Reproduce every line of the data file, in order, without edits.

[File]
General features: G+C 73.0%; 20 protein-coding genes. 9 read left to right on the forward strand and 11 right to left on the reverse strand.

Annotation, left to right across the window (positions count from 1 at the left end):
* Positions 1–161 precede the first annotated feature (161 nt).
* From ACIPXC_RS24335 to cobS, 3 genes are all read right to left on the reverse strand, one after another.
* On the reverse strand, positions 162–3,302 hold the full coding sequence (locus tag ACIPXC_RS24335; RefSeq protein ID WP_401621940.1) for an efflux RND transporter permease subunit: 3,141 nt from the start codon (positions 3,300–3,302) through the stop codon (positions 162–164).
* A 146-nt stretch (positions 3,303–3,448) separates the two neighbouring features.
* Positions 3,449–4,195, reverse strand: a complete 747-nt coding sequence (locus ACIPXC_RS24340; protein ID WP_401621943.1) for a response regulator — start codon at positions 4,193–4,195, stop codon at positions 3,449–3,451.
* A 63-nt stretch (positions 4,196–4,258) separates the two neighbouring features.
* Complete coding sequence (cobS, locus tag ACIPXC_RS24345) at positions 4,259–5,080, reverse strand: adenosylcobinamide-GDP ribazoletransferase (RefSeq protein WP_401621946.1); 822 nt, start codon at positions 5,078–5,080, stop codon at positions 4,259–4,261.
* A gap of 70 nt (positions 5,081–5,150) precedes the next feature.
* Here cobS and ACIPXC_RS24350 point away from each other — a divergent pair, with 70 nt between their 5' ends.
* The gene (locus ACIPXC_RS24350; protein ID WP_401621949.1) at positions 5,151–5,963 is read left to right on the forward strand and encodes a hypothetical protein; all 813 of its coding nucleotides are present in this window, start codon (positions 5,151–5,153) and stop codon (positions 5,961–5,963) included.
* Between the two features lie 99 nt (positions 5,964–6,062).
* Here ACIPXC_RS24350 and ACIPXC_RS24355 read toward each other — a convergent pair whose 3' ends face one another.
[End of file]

General features: G+C 73.0%; 20 protein-coding genes. 9 read left to right on the forward strand and 11 right to left on the reverse strand.

Annotation, left to right across the window (positions count from 1 at the left end):
* Positions 1–161 precede the first annotated feature (161 nt).
* From ACIPXC_RS24335 to cobS, 3 genes are all read right to left on the reverse strand, one after another.
* On the reverse strand, positions 162–3,302 hold the full coding sequence (locus tag ACIPXC_RS24335; RefSeq protein ID WP_401621940.1) for an efflux RND transporter permease subunit: 3,141 nt from the start codon (positions 3,300–3,302) through the stop codon (positions 162–164).
* A 146-nt stretch (positions 3,303–3,448) separates the two neighbouring features.
* Positions 3,449–4,195, reverse strand: a complete 747-nt coding sequence (locus ACIPXC_RS24340; protein ID WP_401621943.1) for a response regulator — start codon at positions 4,193–4,195, stop codon at positions 3,449–3,451.
* A 63-nt stretch (positions 4,196–4,258) separates the two neighbouring features.
* Complete coding sequence (cobS, locus tag ACIPXC_RS24345) at positions 4,259–5,080, reverse strand: adenosylcobinamide-GDP ribazoletransferase (RefSeq protein WP_401621946.1); 822 nt, start codon at positions 5,078–5,080, stop codon at positions 4,259–4,261.
* A gap of 70 nt (positions 5,081–5,150) precedes the next feature.
* Here cobS and ACIPXC_RS24350 point away from each other — a divergent pair, with 70 nt between their 5' ends.
* The gene (locus ACIPXC_RS24350; protein ID WP_401621949.1) at positions 5,151–5,963 is read left to right on the forward strand and encodes a hypothetical protein; all 813 of its coding nucleotides are present in this window, start codon (positions 5,151–5,153) and stop codon (positions 5,961–5,963) included.
* Between the two features lie 99 nt (positions 5,964–6,062).
* Here ACIPXC_RS24350 and ACIPXC_RS24355 read toward each other — a convergent pair whose 3' ends face one another.